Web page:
New guidelines developed by leading experts offer practical ways to cost-effectively reduce cybersecurity risks.
Cybersecurity is on every healthcare organization’s list of top priorities for 2019; and last week, the U.S. Department of Health and Human Services (HHS) released “Health Industry Cybersecurity Practices (HICP): Managing Threats and Protecting Patients.” This four-volume publication provides guidance on voluntary cybersecurity practices for healthcare organizations of all types and sizes, ranging from local clinics to large hospital systems.
The industry-led effort was in response to a mandate set forth by the Cybersecurity Act of 2015 Section 405(d) to develop practical guidelines to cost-effectively reduce cybersecurity risks for the healthcare industry. The publication is the result of a two-year effort that brought together over 150 cybersecurity and healthcare experts from industry and the government under the Healthcare and Public Health (HPH) Sector Critical Infrastructure Security and Resilience Public-Private Partnership.
“Cybersecurity is everyone’s responsibility. It is the responsibility of every organization working in healthcare and public health. In all of our efforts, we must recognize and leverage the value of partnerships among government and industry stakeholders to tackle the shared problems collaboratively,” said Janet Vogel, HHS Acting Chief Information Security Officer.
Technology such as Electronic Health Records (EHRs) and computerized physician order entry software are essential to the healthcare industry and help improve patient care and outcomes. Not only are organizations using technology to collect and track data, but it is increasingly necessary to share protected health information (PHI) between settings, practitioners, payors, and others. While the ability to collect and share information is essential to patient care, these same technologies are vulnerable to more and more sophisticated attacks from cybercriminals, hackers, and others. These technologies can be exploited to gain access to personal patient data or render entire health systems inoperable. Recent cyber-attacks against the nation’s healthcare industry continue to highlight the importance of ensuring these technologies are safe and secure.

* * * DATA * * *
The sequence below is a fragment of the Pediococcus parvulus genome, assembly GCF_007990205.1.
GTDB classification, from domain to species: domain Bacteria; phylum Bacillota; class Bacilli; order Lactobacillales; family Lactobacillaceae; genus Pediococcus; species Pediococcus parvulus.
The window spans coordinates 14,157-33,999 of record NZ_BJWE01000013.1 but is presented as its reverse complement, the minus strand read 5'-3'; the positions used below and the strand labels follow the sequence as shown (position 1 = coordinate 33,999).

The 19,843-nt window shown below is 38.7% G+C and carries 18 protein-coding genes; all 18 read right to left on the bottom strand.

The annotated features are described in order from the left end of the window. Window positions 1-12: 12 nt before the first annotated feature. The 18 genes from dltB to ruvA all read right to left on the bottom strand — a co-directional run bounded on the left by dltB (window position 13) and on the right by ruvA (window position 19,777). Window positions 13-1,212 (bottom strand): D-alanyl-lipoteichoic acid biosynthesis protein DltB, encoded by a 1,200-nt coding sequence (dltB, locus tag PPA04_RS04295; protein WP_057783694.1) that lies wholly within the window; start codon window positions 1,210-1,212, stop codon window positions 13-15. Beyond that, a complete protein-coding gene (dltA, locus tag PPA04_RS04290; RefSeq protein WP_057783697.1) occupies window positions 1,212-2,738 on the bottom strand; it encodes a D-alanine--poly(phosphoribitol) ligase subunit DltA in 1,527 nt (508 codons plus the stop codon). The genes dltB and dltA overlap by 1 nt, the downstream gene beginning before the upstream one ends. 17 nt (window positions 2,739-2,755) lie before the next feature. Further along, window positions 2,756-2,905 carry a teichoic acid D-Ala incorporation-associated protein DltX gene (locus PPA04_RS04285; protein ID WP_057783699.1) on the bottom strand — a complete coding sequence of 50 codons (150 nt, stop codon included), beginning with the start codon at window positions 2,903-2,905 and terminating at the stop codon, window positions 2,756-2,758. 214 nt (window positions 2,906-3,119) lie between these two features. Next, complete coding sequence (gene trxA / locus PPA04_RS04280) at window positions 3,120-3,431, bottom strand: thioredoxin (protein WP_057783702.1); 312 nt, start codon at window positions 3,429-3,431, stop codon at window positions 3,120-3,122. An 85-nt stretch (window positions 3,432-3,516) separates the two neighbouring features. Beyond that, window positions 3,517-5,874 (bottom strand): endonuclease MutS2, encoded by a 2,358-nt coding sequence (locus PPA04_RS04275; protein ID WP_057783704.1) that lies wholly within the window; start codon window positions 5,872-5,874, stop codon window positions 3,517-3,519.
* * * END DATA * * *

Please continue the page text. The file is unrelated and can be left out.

The HICP publication aims to provide cybersecurity practices for this vast, diverse, and open sector to ultimately improve the security and safety of patients. The main document of the publication explores the five most relevant and current threats to the industry: email phishing attacks, ransomware attacks, loss or theft of equipment or data, insider, accidental, or intentional data loss, and attacks against connected medical devices that may affect patient safety. It also recommends 10 cybersecurity practices to help mitigate these threats, including email and endpoint protection systems, access management, data protection and loss prevention, and incident response. In addition, it presents real-life events and statistics that demonstrate the financial and patient care impacts of cyber incidents. There also are two technical volumes geared for IT and IT security professionals.